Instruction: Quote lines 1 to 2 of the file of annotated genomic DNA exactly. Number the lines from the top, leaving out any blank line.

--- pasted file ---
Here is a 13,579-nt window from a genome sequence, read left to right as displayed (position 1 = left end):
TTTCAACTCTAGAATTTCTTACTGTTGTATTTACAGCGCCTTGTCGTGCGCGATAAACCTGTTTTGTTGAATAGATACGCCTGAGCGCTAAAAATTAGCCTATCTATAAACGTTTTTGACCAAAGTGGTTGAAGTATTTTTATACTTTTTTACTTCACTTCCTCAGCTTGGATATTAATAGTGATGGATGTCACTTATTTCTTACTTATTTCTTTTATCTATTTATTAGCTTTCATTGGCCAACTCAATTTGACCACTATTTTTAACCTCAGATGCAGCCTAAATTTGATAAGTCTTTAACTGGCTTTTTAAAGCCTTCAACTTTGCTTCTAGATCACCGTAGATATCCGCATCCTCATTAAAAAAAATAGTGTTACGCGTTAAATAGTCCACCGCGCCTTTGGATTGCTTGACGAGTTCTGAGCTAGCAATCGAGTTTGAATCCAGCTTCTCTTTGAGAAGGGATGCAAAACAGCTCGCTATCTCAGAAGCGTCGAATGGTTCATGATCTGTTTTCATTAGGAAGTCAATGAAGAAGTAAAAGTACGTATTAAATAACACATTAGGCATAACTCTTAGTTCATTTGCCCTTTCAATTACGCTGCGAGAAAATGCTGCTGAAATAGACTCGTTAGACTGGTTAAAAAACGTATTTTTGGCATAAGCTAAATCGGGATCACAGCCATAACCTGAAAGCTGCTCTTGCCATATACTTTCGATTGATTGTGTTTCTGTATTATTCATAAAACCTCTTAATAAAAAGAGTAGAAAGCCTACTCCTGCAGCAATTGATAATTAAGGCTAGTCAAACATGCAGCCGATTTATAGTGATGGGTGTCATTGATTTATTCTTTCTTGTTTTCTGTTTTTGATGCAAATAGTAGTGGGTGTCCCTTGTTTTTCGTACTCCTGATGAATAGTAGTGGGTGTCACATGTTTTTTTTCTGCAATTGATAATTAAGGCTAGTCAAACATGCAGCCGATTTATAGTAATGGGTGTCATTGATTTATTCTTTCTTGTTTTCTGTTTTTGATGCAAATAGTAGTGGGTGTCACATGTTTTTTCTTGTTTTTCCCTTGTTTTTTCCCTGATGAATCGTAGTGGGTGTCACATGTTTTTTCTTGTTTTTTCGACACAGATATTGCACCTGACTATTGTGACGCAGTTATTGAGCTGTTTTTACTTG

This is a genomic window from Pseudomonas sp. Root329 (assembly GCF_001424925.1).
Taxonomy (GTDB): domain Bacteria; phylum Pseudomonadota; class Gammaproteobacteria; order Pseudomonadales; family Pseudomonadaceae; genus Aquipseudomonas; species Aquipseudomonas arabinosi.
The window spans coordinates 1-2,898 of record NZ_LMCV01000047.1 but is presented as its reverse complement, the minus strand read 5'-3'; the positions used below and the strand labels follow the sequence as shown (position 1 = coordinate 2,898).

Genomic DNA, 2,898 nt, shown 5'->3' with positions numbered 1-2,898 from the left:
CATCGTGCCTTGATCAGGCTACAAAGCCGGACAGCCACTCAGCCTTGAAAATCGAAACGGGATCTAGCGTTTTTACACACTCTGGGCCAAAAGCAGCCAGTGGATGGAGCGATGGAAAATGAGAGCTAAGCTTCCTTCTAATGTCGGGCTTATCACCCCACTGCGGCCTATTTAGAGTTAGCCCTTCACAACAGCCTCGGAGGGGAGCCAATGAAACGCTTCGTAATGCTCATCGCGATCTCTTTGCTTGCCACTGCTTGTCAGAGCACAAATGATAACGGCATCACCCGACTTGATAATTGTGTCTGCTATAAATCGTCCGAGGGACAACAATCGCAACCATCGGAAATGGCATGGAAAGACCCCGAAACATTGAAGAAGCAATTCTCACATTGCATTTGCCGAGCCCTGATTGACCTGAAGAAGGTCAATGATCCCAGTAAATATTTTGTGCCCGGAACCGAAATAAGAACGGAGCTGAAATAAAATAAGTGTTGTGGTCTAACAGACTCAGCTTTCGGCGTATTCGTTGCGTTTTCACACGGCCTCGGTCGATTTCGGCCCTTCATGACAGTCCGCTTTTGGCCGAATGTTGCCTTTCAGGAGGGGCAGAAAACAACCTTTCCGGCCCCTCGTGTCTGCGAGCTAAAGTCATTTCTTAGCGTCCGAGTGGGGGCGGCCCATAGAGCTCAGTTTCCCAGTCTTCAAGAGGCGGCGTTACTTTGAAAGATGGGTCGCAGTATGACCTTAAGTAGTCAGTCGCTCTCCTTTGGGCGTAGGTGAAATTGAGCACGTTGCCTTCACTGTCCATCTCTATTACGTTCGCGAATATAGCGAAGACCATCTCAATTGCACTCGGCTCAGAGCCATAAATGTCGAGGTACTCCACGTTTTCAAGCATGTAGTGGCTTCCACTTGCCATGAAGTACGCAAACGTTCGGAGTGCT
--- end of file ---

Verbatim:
Here is a 13,579-nt window from a genome sequence, read left to right as displayed (position 1 = left end):
TTTCAACTCTAGAATTTCTTACTGTTGTATTTACAGCGCCTTGTCGTGCGCGATAAACCTGTTTTGTTGAATAGATACGCCTGAGCGCTAAAAATTAGCCTATCTATAAACGTTTTTGACCAAAGTGGTTGAAGTATTTTTATACTTTTTTACTTCACTTCCTCAGCTTGGATATTAATAGTGATGGATGTCACTTATTTCTTACTTATTTCTTTTATCTATTTATTAGCTTTCATTGGCCAACTCAATTTGACCACTATTTTTAACCTCAGATGCAGCCTAAATTTGATAAGTCTTTAACTGGCTTTTTAAAGCCTTCAACTTTGCTTCTAGATCACCGTAGATATCCGCATCCTCATTAAAAAAAATAGTGTTACGCGTTAAATAGTCCACCGCGCCTTTGGATTGCTTGACGAGTTCTGAGCTAGCAATCGAGTTTGAATCCAGCTTCTCTTTGAGAAGGGATGCAAAACAGCTCGCTATCTCAGAAGCGTCGAATGGTTCATGATCTGTTTTCATTAGGAAGTCAATGAAGAAGTAAAAGTACGTATTAAATAACACATTAGGCATAACTCTTAGTTCATTTGCCCTTTCAATTACGCTGCGAGAAAATGCTGCTGAAATAGACTCGTTAGACTGGTTAAAAAACGTATTTTTGGCATAAGCTAAATCGGGATCACAGCCATAACCTGAAAGCTGCTCTTGCCATATACTTTCGATTGATTGTGTTTCTGTATTATTCATAAAACCTCTTAATAAAAAGAGTAGAAAGCCTACTCCTGCAGCAATTGATAATTAAGGCTAGTCAAACATGCAGCCGATTTATAGTGATGGGTGTCATTGATTTATTCTTTCTTGTTTTCTGTTTTTGATGCAAATAGTAGTGGGTGTCCCTTGTTTTTCGTACTCCTGATGAATAGTAGTGGGTGTCACATGTTTTTTTTCTGCAATTGATAATTAAGGCTAGTCAAACATGCAGCCGATTTATAGTAATGGGTGTCATTGATTTATTCTTTCTTGTTTTCTGTTTTTGATGCAAATAGTAGTGGGTGTCACATGTTTTTTCTTGTTTTTCCCTTGTTTTTTCCCTGATGAATCGTAGTGGGTGTCACATGTTTTTTCTTGTTTTTTCGACACAGATATTGCACCTGACTATTGTGACGCAGTTATTGAGCTGTTTTTACTTG